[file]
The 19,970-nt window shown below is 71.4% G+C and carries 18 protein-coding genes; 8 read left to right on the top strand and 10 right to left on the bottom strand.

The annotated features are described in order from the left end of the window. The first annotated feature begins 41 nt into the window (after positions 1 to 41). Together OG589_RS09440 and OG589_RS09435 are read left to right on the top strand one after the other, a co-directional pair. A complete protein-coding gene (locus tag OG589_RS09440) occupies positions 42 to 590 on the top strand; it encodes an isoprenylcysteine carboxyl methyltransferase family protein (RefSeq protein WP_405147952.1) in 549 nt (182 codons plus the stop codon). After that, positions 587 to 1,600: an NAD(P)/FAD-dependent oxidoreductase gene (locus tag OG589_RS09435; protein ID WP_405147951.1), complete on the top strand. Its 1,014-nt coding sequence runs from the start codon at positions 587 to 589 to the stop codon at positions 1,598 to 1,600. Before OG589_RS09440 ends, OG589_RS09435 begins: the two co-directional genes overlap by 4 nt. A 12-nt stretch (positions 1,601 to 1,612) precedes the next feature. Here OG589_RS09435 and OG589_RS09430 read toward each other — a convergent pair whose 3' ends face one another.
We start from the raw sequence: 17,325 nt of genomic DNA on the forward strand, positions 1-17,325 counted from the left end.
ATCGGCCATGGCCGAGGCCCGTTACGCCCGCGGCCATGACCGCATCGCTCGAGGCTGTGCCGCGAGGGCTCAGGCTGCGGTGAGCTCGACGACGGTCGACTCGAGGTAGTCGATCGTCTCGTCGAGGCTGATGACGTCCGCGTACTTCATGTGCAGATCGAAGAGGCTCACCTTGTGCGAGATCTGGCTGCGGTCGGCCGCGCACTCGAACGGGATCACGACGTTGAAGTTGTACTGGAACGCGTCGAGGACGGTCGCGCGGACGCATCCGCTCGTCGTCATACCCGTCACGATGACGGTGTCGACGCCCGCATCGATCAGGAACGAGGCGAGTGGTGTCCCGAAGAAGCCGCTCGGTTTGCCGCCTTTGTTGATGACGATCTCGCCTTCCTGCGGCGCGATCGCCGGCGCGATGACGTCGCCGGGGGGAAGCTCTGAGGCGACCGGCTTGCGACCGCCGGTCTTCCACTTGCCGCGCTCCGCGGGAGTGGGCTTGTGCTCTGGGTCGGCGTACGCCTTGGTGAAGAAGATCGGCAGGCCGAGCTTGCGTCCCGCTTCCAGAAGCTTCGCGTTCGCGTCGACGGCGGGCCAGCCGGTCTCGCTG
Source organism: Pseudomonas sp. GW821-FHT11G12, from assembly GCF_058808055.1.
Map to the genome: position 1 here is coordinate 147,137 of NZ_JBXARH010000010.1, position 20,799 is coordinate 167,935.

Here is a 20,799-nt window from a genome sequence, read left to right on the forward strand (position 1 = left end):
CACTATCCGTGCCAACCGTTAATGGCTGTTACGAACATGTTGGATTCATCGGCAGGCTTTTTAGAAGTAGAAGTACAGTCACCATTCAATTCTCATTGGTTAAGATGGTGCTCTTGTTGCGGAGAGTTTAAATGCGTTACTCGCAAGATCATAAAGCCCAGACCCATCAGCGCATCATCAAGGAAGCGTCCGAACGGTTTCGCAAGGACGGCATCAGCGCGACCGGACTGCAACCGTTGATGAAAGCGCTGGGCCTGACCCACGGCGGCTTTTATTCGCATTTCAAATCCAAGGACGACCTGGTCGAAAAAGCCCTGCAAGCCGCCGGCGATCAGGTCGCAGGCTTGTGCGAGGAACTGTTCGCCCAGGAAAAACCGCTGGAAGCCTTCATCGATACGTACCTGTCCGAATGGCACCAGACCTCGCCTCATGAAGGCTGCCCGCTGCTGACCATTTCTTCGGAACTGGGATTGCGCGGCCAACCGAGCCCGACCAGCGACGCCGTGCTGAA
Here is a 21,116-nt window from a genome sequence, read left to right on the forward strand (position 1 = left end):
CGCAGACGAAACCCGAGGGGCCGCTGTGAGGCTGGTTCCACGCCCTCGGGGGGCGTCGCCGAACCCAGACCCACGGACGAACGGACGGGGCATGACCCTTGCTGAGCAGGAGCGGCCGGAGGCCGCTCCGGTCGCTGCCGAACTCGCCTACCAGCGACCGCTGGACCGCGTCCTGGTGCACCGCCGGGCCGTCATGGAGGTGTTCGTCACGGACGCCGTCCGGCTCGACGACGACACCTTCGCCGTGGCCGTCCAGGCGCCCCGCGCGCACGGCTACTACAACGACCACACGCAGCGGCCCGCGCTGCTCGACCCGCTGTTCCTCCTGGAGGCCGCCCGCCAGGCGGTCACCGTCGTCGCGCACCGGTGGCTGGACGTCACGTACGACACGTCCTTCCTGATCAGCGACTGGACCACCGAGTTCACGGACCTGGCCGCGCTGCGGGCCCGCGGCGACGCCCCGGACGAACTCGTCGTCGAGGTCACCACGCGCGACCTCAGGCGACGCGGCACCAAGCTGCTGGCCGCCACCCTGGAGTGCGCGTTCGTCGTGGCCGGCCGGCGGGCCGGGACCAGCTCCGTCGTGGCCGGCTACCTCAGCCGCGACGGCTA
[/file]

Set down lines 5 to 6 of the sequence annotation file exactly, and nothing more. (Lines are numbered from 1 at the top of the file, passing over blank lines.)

Source organism: Pseudomonas sp. GW821-FHT11G12, from assembly GCF_058808055.1.
Map to the genome: position 1 here is coordinate 147,137 of NZ_JBXARH010000010.1, position 20,799 is coordinate 167,935.